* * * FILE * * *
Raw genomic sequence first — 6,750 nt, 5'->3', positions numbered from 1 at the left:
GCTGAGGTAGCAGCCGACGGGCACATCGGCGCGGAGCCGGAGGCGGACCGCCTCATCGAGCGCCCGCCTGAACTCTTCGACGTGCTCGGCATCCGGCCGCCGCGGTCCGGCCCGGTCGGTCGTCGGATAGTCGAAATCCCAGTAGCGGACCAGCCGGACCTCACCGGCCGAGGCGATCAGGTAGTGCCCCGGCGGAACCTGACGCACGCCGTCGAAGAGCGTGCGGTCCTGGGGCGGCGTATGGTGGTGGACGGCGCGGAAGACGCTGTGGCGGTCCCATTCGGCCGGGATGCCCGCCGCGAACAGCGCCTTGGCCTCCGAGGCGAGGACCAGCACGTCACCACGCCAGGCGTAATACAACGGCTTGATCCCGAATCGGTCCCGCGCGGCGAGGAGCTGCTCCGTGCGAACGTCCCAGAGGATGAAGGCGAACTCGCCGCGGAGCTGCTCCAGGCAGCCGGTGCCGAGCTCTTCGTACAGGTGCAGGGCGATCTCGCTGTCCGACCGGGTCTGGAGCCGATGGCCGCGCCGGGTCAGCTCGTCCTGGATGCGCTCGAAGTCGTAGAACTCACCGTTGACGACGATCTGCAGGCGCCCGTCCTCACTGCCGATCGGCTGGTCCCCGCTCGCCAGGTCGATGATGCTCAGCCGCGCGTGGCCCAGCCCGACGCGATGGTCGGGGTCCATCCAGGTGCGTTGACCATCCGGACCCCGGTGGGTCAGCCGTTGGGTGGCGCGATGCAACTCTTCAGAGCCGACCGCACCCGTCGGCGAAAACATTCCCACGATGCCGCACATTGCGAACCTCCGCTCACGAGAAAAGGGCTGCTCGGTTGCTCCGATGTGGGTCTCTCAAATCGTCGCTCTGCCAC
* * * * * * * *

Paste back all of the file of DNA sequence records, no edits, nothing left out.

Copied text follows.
Raw genomic sequence first — 6,750 nt, 5'->3', positions numbered from 1 at the left:
GCTGAGGTAGCAGCCGACGGGCACATCGGCGCGGAGCCGGAGGCGGACCGCCTCATCGAGCGCCCGCCTGAACTCTTCGACGTGCTCGGCATCCGGCCGCCGCGGTCCGGCCCGGTCGGTCGTCGGATAGTCGAAATCCCAGTAGCGGACCAGCCGGACCTCACCGGCCGAGGCGATCAGGTAGTGCCCCGGCGGAACCTGACGCACGCCGTCGAAGAGCGTGCGGTCCTGGGGCGGCGTATGGTGGTGGACGGCGCGGAAGACGCTGTGGCGGTCCCATTCGGCCGGGATGCCCGCCGCGAACAGCGCCTTGGCCTCCGAGGCGAGGACCAGCACGTCACCACGCCAGGCGTAATACAACGGCTTGATCCCGAATCGGTCCCGCGCGGCGAGGAGCTGCTCCGTGCGAACGTCCCAGAGGATGAAGGCGAACTCGCCGCGGAGCTGCTCCAGGCAGCCGGTGCCGAGCTCTTCGTACAGGTGCAGGGCGATCTCGCTGTCCGACCGGGTCTGGAGCCGATGGCCGCGCCGGGTCAGCTCGTCCTGGATGCGCTCGAAGTCGTAGAACTCACCGTTGACGACGATCTGCAGGCGCCCGTCCTCACTGCCGATCGGCTGGTCCCCGCTCGCCAGGTCGATGATGCTCAGCCGCGCGTGGCCCAGCCCGACGCGATGGTCGGGGTCCATCCAGGTGCGTTGACCATCCGGACCCCGGTGGGTCAGCCGTTGGGTGGCGCGATGCAACTCTTCAGAGCCGACCGCACCCGTCGGCGAAAACATTCCCACGATGCCGCACATTGCGAACCTCCGCTCACGAGAAAAGGGCTGCTCGGTTGCTCCGATGTGGGTCTCTCAAATCGTCGCTCTGCCAC